Likewise, this ratio will become glaring if you find that blogging has slowed down for a month (like in December when everyone is out of the office).

4) Website Content & Blog Posts That Generate Leads: 

This is a great analytics report, and one that comes for free with HubSpot. It's a recipe, so you'll have to add it yourself, but it's well worth it. Don't forget that the goal of blogging is not just traffic, but creating leads. So which blogging efforts paid off the most? Look under attribution reports.

AttributionReport

5) Mobile Usage: 

There will come a day when web designers will develop the mobile website first, and the desktop version will be an afterthought. Depending on your industry, that day might be today. Google Analytics will show you the percentage of mobile visitors, and anything over 10% is cause for making sure your site is responsive.

The HubSpot COS is very mobile friendly, but you should checkout the conversion path from Google to Blog to Landing Page to Thank You page and make sure that the entire content stream is very mobile friendly.

google-analytics-mobile-overview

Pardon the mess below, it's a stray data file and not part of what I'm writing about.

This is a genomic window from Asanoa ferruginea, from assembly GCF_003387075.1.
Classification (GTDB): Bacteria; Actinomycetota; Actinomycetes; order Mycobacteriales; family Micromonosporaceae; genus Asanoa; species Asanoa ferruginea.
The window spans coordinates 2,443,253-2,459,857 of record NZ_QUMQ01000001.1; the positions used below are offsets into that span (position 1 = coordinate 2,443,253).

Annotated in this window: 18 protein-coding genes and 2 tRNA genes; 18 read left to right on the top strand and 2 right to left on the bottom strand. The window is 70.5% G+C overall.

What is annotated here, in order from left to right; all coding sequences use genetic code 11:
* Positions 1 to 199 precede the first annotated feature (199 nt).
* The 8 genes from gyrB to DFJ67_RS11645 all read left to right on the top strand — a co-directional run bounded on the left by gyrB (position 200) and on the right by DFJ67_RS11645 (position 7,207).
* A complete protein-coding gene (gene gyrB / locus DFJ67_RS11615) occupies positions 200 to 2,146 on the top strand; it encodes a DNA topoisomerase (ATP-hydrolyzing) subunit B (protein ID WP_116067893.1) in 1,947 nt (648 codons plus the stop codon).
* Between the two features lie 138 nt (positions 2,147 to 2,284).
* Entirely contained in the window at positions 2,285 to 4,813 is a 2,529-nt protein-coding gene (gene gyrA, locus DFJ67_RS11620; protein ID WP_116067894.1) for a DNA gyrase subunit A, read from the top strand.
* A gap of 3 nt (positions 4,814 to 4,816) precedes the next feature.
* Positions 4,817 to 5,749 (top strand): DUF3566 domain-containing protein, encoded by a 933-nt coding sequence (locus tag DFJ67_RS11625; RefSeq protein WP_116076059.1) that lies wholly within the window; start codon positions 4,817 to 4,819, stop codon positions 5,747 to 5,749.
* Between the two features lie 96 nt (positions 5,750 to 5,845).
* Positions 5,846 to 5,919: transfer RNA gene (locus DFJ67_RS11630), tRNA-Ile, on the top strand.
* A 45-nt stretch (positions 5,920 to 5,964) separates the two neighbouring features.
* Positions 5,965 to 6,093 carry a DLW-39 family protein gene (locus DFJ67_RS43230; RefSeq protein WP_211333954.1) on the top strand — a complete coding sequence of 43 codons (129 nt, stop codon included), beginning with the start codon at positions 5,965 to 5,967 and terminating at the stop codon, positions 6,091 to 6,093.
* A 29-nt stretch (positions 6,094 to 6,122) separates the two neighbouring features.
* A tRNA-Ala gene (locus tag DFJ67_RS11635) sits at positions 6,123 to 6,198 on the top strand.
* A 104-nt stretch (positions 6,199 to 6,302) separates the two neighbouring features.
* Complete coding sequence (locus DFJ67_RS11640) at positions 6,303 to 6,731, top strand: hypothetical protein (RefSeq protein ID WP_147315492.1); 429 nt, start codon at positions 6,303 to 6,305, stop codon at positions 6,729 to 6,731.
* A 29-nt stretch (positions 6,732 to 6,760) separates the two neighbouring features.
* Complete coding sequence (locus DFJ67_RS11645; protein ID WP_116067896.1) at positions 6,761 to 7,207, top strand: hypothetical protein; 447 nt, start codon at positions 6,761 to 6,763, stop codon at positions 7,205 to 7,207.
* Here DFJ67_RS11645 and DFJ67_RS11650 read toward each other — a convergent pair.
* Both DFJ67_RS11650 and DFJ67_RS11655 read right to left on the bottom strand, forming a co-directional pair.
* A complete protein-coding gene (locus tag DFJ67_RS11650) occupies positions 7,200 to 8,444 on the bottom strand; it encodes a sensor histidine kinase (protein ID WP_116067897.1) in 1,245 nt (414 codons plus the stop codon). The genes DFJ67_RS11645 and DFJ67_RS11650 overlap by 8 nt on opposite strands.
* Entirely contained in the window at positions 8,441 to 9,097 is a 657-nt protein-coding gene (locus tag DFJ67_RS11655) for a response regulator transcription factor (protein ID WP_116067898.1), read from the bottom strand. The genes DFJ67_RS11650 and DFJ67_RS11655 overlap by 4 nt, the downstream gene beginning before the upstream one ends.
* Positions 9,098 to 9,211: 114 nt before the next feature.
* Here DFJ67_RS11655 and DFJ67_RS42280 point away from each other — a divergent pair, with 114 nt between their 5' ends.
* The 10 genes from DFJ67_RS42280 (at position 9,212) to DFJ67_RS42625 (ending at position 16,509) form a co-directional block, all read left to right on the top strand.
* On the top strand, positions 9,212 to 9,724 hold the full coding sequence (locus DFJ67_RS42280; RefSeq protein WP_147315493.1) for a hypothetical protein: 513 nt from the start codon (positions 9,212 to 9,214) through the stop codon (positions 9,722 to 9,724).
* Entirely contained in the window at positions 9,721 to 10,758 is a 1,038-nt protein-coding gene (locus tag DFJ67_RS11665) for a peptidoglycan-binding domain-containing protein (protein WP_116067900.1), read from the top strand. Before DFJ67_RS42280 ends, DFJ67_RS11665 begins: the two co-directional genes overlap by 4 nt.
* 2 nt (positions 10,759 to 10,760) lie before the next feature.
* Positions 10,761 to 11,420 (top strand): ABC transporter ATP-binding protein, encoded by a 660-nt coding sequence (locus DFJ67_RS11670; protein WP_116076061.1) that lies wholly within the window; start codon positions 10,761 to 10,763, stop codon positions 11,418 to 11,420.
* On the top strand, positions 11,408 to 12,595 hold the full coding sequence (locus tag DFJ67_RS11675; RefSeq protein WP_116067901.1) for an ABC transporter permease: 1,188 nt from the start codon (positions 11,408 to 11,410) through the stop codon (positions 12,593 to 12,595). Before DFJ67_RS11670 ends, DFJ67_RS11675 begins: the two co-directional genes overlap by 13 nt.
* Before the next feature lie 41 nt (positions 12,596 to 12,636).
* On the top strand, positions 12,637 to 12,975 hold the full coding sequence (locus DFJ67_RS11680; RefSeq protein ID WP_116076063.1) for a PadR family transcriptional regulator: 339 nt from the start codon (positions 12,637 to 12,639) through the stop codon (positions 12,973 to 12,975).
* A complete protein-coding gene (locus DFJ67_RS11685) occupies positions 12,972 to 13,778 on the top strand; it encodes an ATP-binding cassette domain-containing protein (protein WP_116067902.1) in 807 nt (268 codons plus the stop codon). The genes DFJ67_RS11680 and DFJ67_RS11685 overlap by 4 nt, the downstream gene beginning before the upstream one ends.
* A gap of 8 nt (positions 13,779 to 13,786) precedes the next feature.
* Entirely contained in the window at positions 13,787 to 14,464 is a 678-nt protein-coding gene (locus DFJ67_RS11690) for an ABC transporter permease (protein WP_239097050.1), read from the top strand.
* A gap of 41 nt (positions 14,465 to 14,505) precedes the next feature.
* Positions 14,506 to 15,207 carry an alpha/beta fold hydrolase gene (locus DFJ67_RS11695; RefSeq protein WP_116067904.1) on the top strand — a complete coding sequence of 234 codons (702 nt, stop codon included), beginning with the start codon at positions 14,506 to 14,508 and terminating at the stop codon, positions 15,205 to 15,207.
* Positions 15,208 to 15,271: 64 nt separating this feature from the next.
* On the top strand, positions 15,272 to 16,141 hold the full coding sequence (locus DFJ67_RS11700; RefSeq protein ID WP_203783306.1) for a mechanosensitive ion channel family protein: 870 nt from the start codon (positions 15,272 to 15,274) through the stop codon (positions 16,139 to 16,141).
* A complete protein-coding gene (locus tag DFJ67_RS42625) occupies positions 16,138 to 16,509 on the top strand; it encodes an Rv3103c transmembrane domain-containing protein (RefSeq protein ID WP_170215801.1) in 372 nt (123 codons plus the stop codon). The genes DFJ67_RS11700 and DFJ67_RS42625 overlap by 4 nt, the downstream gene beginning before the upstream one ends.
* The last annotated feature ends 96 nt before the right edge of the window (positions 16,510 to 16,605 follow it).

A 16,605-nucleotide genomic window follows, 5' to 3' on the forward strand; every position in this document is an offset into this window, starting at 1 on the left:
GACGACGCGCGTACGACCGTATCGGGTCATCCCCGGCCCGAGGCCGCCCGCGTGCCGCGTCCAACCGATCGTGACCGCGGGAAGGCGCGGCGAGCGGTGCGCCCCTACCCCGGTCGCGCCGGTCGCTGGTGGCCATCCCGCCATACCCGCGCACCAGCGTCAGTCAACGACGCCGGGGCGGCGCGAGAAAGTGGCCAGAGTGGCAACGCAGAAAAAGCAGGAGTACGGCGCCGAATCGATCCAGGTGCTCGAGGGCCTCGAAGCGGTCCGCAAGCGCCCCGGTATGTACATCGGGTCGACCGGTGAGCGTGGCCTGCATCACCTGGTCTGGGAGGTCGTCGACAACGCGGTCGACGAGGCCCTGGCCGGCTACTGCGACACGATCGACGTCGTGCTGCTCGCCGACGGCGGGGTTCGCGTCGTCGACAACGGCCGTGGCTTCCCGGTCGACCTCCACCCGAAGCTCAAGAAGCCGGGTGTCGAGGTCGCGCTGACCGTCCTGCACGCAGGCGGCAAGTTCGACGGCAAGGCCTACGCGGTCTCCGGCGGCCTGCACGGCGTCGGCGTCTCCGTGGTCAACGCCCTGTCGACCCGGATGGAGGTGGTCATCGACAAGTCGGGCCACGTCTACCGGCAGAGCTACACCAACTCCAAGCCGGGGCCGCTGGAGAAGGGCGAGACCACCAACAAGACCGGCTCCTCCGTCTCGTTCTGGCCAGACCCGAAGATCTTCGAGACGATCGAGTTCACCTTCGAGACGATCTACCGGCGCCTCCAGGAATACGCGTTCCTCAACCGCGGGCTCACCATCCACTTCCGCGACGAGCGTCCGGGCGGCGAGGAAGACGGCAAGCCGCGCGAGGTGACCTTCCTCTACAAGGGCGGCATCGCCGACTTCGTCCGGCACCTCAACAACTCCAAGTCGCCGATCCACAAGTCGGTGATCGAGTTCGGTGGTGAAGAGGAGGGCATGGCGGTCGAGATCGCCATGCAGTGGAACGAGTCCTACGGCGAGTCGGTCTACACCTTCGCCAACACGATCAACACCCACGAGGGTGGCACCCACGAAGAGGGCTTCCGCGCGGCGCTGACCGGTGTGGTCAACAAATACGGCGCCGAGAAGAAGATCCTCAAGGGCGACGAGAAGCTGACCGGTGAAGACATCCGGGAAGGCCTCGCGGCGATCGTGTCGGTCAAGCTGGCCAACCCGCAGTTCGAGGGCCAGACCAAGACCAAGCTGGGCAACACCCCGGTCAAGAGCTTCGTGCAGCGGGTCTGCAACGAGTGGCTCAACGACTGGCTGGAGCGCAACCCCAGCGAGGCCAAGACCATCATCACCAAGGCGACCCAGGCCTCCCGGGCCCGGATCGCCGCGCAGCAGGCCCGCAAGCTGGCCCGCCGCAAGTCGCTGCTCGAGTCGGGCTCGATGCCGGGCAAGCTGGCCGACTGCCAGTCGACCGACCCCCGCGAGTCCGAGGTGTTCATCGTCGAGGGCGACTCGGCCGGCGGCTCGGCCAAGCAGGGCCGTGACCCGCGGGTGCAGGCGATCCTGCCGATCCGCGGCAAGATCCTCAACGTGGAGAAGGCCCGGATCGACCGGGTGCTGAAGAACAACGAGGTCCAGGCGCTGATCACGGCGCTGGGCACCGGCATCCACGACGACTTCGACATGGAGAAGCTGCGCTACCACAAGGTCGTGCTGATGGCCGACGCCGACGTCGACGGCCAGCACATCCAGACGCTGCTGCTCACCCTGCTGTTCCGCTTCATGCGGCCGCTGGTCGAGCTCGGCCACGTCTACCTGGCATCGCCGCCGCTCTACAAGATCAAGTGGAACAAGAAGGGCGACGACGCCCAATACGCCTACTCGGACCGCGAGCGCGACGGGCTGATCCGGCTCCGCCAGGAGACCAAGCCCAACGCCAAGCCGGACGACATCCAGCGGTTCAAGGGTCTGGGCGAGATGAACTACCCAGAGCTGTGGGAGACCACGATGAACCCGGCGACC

6) PPC Cost Per Lead: 

It's easy to turn on PPC and then forget about it. In a good inbound strategy, PPC helps to get traffic while you wait for blogging and content writing to boost your organic rankings.

There comes a point though when PPC just isn't worth it. Every company's PPC campaign is different, but if you're in a competitive space you need to watch this number closely. Competitors can start up a PPC campaign overnight. The more competitors, the more you'll pay. Watch this ratio at least once per month.

7) Social Media Clicks, Interactions, and Visits: 

There's a lot to look through on this one, and if you're using HubSpot, it's easy enough to do for all of the major social media channels. The first place to look in HubSpot is the sources report-which gives you a great report on the number of Contacts and Customers that are coming from social media. But what if those numbers are falling, or are still at zero?

You may be focusing on the wrong channels, or publishing information that just isn't resonating. Within HubSpot, go to Social, Reports, and select 'Compare Channels'. Take a look at the Clicks, Interactions and the # of Visits from your Social Media channels.

Not all social media channels perform the same for all industries. Use this report to figure out which channels are producing the most clicks and interactions, and focus your efforts on those channels.